Using and evaluating different forms of engaged scholarship to explore emotional sense-making in small firms
This project explores how researchers and practitioners can work together to develop knowledge, to address how small business owners make sense of their emotional experiences when they are required to change their business practices. Emotional responses have been found to have a major impact in enabling or obstructing change, yet this is often overlooked in practice and in small firms. For this study we focus on small firms operating in the food supply chain, characterisedby a dominance of change practices initiated by multinational corporations, regulators and policy in order to build more sustainable food supply chains. Improving our understanding of emotional responses to external changes will enable a better understanding of how to deliver the transformations required to produce safe and sustainable food. We will engage with a minimum of 10 small food and 10 small farming enterprises to explore these emotional responses.We experiment with different forms of research methods and engagement to collect and disseminate research data in order to evaluate their effectiveness. These methods include participatory workshops, graphic design visualisation, dramaturgy and reflective storytelling. Alongside these approaches we also engage in more conventional research methods such as a literature review and presenting our findings in a written report. Through the experimental use of different forms of engaged research methods we will evaluate the value of researcher-small business interactions in delivering impact on practice.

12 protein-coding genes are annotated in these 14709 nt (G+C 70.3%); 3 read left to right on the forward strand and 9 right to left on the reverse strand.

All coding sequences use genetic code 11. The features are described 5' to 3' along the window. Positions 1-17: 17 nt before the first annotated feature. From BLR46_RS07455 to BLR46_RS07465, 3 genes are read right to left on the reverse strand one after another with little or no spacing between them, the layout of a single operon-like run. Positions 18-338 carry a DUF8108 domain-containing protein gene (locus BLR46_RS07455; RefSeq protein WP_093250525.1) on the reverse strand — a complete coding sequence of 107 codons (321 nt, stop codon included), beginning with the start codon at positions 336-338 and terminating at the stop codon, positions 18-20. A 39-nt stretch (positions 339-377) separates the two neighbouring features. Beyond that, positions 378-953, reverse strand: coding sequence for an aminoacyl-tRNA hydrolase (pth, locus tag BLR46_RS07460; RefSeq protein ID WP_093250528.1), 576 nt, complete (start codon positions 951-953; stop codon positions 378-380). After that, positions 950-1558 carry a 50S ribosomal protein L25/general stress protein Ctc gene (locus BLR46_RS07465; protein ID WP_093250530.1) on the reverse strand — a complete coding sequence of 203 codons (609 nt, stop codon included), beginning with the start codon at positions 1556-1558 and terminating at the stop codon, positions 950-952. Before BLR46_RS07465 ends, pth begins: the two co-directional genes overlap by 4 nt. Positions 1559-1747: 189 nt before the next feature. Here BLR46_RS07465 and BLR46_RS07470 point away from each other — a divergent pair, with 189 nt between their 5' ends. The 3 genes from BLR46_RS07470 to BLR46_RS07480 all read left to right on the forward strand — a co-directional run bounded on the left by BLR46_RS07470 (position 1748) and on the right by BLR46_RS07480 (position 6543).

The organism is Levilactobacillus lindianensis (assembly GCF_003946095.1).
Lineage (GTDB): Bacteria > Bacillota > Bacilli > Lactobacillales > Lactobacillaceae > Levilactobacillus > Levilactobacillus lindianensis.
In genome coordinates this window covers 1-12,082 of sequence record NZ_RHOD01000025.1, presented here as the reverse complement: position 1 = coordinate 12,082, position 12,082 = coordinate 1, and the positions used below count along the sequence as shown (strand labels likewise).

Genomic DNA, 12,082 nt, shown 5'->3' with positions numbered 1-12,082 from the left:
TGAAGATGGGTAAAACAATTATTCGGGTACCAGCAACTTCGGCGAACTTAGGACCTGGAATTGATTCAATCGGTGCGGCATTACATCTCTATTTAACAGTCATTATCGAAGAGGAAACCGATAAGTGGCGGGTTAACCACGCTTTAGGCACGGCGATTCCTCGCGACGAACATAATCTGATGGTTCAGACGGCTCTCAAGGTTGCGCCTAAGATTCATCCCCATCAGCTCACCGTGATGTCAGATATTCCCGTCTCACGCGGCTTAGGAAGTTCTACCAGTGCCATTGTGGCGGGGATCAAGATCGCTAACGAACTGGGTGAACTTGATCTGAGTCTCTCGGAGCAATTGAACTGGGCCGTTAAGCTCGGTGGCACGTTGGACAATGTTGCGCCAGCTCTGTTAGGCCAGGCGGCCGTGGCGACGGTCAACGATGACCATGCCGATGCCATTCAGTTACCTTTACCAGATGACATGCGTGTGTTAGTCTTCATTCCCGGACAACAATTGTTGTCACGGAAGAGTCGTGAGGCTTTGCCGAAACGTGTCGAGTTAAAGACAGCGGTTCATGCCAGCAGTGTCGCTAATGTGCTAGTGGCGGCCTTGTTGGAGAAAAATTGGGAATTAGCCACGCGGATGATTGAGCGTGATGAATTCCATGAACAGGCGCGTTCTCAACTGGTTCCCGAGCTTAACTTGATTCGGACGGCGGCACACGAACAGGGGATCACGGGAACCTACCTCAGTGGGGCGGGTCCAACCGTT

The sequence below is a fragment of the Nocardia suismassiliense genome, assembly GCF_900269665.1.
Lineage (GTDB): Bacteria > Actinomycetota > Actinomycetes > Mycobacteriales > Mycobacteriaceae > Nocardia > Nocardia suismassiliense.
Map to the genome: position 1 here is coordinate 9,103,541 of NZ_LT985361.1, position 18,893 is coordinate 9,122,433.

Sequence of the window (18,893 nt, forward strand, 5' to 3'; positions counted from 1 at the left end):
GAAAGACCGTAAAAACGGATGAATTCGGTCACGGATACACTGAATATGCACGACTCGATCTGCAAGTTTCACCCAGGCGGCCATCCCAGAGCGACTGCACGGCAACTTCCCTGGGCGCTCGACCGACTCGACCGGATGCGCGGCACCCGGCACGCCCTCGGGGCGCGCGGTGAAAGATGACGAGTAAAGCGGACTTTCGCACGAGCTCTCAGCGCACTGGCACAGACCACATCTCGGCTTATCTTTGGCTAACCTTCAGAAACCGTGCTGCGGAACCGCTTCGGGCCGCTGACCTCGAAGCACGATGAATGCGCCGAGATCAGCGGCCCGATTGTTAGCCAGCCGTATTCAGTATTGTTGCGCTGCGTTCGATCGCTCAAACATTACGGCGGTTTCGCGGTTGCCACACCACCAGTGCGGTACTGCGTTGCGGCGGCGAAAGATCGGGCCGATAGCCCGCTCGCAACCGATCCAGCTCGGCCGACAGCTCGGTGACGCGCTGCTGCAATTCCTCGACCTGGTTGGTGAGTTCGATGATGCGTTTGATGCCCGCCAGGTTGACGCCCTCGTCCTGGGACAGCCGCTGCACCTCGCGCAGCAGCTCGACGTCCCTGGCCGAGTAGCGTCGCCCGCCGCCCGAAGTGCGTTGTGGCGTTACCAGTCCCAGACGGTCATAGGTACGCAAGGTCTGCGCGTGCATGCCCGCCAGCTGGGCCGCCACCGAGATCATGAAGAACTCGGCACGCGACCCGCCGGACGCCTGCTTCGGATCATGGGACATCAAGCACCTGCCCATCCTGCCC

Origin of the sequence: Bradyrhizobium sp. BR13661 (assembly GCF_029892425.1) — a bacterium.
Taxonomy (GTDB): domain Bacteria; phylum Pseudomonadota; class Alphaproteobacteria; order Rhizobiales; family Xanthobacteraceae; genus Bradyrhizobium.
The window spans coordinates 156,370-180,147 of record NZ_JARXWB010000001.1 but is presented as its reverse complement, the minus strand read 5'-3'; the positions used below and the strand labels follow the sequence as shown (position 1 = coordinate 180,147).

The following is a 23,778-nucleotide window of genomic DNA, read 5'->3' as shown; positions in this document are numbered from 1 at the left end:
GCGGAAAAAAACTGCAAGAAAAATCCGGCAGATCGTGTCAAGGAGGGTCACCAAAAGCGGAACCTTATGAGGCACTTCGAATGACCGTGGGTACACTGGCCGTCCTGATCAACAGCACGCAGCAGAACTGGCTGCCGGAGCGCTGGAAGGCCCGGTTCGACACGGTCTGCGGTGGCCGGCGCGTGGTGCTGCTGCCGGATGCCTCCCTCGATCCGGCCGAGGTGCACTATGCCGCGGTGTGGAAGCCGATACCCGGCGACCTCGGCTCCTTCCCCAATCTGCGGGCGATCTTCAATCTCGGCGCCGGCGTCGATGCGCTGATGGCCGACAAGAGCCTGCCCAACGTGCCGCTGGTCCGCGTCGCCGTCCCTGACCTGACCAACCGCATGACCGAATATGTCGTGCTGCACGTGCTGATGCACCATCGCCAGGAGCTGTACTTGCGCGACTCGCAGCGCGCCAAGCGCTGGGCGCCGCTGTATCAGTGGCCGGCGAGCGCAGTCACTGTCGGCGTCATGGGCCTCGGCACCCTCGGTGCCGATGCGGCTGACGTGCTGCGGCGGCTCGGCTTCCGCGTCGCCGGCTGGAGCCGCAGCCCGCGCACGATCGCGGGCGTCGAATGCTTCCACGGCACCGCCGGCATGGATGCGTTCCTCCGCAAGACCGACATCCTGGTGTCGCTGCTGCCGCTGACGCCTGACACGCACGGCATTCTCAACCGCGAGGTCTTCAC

Developing a collaborative space to challenge gendered structural issues in entrepreneuring in the North East of England.
There is a clear need for a more sophisticated co-ordination between public and educational figures to engage with practitioners (entrepreneurs and business support providers) to develop collaborative communities which drive economic vibrancy in the UK. This is particularly relevant for the North East of England where there is gap particularly in relation to gender and other categories of social difference in entrepreneurship. The project seeks to address this gap by exploring the challenges and opportunities in developing a collaborative space which brings together researchers, policy makers and practitioners to advance issues of gender in entrepreneurship in the North East of England. The project will also create a collaborative space throughout its duration which will culminate in a clear place for a community of practice beyond the projects lifespan – GENE (Gender and Entrepreneurship North East). GENE will enable the transfer of knowledge to enable research to inform practice and practice to inform research specifically focused on issues of gender and other categories of social difference promoting intersectional appreciation in entrepreneurship. The project itself is a collaborative space as Newcastle University Business School, International Consultants for Entrepreneurship and Enterprise, and the North East Local Enterprise Partnership work together to develop a regionally rooted space and place which collaborates with the national agenda and has a global reach.